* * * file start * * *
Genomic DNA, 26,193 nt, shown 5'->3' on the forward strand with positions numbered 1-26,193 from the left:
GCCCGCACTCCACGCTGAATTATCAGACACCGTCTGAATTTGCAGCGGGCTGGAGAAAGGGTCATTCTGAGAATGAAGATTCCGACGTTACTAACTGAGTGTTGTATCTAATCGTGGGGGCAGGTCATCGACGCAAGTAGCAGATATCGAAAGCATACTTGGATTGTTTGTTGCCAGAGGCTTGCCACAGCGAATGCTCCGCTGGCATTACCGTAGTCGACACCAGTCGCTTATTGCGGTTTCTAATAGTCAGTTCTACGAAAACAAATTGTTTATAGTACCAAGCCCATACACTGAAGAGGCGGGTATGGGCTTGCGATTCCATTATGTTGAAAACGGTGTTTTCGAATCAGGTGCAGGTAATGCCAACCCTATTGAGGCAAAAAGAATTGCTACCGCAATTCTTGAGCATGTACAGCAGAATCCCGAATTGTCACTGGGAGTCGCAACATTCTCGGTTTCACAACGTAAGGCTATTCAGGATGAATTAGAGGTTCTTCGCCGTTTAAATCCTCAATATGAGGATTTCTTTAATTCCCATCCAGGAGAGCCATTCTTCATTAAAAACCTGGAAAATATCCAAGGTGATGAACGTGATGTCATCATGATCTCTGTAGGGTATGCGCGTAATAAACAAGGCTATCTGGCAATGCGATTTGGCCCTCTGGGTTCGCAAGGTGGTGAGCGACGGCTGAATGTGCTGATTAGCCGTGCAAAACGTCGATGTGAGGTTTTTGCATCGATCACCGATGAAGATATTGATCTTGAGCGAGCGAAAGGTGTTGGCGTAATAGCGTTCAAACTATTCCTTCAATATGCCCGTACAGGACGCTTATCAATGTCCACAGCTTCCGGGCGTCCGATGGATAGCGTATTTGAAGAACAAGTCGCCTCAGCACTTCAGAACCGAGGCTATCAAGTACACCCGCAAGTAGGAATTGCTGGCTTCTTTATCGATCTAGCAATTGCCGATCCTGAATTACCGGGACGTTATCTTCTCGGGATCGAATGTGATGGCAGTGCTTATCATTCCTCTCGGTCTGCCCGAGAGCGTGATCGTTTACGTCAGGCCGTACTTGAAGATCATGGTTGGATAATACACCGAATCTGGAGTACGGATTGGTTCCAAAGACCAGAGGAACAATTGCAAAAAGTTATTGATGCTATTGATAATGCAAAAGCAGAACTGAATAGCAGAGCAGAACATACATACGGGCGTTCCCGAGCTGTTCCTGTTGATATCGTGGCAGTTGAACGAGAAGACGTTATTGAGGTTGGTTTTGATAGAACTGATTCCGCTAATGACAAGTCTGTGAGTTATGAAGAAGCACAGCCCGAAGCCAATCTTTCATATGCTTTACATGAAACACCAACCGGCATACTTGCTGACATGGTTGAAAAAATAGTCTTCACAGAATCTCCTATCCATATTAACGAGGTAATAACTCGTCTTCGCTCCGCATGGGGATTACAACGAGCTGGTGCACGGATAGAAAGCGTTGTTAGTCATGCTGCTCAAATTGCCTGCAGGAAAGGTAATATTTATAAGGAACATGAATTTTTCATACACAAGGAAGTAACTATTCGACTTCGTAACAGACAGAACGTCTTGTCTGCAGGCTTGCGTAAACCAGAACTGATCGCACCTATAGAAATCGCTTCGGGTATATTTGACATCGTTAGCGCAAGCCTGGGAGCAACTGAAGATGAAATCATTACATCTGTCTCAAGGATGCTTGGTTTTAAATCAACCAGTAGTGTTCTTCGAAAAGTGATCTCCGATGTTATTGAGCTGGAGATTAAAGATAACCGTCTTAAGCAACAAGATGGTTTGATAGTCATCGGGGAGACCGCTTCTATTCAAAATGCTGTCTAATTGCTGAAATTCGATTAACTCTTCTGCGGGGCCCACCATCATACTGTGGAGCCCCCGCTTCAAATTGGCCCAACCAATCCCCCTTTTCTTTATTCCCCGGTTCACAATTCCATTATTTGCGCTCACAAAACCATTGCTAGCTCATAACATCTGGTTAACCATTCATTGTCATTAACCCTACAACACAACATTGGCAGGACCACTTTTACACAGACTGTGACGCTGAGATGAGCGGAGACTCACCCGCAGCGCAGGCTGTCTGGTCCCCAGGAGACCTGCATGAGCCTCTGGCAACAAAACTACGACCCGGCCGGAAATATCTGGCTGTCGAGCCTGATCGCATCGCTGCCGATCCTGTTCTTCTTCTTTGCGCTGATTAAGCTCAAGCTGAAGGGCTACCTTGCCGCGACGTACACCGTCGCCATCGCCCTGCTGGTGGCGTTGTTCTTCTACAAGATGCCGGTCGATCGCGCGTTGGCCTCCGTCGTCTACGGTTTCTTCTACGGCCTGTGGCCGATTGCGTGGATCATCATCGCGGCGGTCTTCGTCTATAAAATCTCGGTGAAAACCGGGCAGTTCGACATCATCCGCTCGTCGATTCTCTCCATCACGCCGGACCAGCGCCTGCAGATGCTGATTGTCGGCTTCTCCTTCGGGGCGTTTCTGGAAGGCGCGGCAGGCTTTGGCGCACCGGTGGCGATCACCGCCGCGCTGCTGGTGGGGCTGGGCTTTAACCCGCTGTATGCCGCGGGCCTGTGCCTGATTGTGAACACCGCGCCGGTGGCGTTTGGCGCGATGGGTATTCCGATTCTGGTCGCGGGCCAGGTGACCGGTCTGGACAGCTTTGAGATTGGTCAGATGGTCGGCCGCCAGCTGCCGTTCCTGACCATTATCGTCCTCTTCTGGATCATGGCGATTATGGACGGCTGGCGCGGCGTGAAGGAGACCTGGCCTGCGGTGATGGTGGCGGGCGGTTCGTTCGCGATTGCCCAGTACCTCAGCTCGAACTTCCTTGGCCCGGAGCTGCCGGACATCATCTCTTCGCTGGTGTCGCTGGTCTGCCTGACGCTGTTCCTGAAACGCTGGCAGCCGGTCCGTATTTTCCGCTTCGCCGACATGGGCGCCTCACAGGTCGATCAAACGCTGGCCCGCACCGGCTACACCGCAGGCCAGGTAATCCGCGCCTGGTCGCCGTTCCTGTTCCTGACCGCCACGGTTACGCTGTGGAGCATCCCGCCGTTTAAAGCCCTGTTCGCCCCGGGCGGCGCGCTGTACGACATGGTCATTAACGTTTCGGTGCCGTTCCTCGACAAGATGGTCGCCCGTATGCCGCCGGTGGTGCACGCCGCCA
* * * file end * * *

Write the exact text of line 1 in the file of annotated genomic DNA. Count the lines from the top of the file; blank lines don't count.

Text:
Genomic DNA, 26,193 nt, shown 5'->3' on the forward strand with positions numbered 1-26,193 from the left: